More than 100 visiting high school students spent a full day in hands-on, science-based workshops during the second Teentech event to be held at Atlantic Cape Community College on May 23.
The event, sponsored by the American Association of University Women’s (AAUW) Cape May and Atlantic County branches, South Jersey Industries and the Atlantic Cape Community College Foundation, was aimed at encouraging young women in grades 9-11 to further their education in Science, Technology, Engineering and Math. Jobs in the STEM fields are among the fastest growing, and generally have higher salaries than jobs traditionally held by women.
Teentech featured a series of laboratory, engineering and math workshops that attendees could choose from based on their interests, including food science, media studies, nursing, drones and more.
As part of the day, a panelist of women in STEM careers addressed participants over lunch. Speakers were Dr. Christina Young, project lead and industrial engineer of Modeling and Simulation Branch at the FAA William J. Hughes Technical Center; Kim Gabel, staff engineer of the new business and compliance design department of South Jersey Gas; and Nicole Aszman, manager of system planning at South Jersey Gas. Atlantic Cape nursing student Zoya Khan of Egg Harbor Township and recent graduate Merna Gerges of Mays Landing also spoke to students.
According to Karen Brown, AAUW NJ’s project coordinator for Teentech, “There are many reasons women are still underrepresented in STEM careers, but AAUW research shows that one way this can be changed is by actively countering stereotypes. AAUW NJ organizes events such as Teentech to give girls the chance to experience success in a college setting. We want young women to get on an educational path that will empower them to take full advantage of lucrative, exciting, fulfilling technology careers. We know companies want to hire more women, and hire locally, so we’re helping the young women to be prepared. AAUW NJ is grateful to Atlantic Cape Community College for bringing this opportunity to the young women in their counties.”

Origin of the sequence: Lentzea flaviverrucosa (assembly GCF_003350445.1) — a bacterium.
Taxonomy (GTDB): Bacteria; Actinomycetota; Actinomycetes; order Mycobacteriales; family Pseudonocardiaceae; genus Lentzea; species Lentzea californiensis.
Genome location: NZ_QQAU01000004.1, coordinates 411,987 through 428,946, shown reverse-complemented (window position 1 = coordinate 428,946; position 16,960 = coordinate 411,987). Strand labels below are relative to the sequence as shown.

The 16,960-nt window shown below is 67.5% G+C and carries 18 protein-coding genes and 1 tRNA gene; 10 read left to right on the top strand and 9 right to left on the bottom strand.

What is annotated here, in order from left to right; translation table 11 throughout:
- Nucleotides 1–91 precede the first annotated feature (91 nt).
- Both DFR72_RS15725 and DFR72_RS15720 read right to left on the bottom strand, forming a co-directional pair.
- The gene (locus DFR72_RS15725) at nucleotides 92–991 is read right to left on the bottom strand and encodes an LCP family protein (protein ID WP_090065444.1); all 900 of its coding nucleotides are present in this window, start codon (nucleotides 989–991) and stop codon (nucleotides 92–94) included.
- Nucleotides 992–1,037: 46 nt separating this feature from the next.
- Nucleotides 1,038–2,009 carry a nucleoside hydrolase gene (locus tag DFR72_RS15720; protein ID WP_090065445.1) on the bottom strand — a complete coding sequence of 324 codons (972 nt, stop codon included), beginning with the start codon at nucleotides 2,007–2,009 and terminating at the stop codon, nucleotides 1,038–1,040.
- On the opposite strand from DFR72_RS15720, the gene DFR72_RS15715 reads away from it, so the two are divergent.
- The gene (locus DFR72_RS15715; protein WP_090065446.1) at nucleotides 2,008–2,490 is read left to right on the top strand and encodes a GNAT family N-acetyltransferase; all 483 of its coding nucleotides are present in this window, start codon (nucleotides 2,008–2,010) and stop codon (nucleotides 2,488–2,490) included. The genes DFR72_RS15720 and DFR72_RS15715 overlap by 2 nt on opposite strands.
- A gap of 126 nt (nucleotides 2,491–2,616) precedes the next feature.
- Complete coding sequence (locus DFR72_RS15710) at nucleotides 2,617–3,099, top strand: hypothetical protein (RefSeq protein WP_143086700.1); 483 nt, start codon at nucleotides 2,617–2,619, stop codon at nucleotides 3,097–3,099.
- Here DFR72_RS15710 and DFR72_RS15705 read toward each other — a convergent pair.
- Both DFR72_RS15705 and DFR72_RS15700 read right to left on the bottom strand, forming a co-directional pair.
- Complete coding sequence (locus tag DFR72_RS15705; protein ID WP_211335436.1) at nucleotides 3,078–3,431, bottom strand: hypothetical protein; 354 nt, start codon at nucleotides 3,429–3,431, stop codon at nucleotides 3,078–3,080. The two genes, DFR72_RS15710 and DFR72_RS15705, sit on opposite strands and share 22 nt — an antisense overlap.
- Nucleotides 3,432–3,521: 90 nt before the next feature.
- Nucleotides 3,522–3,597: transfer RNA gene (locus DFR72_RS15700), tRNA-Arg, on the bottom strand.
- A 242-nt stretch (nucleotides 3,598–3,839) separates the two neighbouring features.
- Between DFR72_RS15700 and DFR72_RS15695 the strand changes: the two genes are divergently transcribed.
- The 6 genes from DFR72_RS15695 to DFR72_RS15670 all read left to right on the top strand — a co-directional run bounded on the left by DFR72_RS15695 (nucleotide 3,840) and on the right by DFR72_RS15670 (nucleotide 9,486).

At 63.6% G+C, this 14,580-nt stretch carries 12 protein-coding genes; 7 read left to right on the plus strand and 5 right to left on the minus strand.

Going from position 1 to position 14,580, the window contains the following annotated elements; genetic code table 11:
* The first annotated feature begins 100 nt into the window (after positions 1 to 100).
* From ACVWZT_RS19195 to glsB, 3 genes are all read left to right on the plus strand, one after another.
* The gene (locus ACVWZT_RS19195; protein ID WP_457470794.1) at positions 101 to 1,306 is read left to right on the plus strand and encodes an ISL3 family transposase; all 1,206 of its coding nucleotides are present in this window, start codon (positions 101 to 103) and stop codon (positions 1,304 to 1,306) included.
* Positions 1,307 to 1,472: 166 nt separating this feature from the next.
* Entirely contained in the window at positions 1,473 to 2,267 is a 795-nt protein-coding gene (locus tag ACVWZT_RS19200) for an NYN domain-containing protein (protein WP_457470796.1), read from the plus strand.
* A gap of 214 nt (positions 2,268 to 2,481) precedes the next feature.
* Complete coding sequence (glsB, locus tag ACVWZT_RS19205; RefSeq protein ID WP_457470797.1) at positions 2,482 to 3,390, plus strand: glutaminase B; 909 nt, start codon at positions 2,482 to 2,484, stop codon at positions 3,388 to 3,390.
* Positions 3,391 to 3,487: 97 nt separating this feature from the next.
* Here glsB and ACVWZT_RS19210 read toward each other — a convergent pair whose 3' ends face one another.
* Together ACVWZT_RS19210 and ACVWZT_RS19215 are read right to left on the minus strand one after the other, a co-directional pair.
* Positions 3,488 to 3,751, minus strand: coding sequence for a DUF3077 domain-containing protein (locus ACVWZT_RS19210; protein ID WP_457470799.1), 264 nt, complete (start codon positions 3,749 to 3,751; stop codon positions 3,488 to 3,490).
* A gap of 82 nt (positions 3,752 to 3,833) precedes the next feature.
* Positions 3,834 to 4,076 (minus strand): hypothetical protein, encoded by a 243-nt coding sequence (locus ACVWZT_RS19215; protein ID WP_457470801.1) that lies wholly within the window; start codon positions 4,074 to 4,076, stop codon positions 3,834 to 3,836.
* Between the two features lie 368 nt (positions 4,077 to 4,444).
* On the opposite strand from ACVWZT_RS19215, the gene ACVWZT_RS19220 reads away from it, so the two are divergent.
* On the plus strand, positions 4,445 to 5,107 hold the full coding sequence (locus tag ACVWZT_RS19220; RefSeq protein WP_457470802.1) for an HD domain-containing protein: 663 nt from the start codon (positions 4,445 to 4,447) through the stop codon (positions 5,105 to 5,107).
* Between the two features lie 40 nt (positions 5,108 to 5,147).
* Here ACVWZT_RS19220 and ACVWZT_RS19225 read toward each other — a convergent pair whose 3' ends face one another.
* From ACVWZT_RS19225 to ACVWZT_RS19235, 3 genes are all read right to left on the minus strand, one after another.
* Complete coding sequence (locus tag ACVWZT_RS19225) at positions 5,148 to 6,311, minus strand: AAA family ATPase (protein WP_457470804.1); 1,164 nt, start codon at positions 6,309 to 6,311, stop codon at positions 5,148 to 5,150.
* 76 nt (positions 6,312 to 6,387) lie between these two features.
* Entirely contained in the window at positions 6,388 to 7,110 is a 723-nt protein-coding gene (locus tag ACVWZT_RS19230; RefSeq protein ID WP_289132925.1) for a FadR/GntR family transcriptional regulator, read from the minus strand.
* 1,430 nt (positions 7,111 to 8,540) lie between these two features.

Ravi Manimaran, dean of STEM programs at Atlantic Cape, said the theme of the workshop activities led by college faculty and the lunch panel discussion spearheaded by women scientists and engineers mirrors the quote by Sally Ride, the first American woman in space: “Young girls need to see role models in whatever careers they may choose, just so they can picture themselves doing those jobs someday. You can’t be what you can’t see.”
See more photos HERE.